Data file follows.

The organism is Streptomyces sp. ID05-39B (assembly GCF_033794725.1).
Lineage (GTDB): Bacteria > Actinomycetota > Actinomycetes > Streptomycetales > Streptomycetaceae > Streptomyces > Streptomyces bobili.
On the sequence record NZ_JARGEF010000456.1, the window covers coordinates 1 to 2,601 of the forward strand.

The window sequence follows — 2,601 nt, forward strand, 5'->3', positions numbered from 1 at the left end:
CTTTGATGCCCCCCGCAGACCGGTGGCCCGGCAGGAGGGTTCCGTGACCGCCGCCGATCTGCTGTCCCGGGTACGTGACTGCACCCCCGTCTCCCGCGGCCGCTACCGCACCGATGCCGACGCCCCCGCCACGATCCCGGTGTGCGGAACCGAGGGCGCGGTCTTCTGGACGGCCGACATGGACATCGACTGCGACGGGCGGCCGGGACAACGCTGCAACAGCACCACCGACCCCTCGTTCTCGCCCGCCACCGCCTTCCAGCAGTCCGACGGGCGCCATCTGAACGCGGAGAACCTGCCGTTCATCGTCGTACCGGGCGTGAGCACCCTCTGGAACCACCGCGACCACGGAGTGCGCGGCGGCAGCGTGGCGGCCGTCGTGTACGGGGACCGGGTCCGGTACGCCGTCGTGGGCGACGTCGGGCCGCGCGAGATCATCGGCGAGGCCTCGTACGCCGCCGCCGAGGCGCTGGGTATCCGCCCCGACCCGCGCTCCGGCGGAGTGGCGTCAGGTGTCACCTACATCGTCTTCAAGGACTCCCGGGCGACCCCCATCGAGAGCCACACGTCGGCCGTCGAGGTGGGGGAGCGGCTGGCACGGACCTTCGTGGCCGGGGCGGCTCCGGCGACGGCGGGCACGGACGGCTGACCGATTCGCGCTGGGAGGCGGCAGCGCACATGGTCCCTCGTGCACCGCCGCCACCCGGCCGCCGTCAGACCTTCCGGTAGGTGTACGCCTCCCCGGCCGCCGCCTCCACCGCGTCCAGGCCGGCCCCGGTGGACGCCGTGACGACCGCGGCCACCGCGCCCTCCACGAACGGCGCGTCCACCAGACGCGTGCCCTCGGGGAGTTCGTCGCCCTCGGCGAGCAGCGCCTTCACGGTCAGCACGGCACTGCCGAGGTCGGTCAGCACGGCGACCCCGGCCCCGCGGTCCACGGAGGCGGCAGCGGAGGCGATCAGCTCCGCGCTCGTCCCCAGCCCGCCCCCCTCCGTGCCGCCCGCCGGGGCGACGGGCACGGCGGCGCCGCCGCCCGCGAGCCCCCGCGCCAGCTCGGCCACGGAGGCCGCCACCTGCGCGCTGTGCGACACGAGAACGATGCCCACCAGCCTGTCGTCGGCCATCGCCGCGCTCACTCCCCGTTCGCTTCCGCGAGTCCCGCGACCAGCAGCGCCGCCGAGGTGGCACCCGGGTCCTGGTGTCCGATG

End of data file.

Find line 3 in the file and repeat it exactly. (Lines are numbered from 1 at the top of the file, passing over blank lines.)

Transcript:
On the sequence record NZ_JARGEF010000456.1, the window covers coordinates 1 to 2,601 of the forward strand.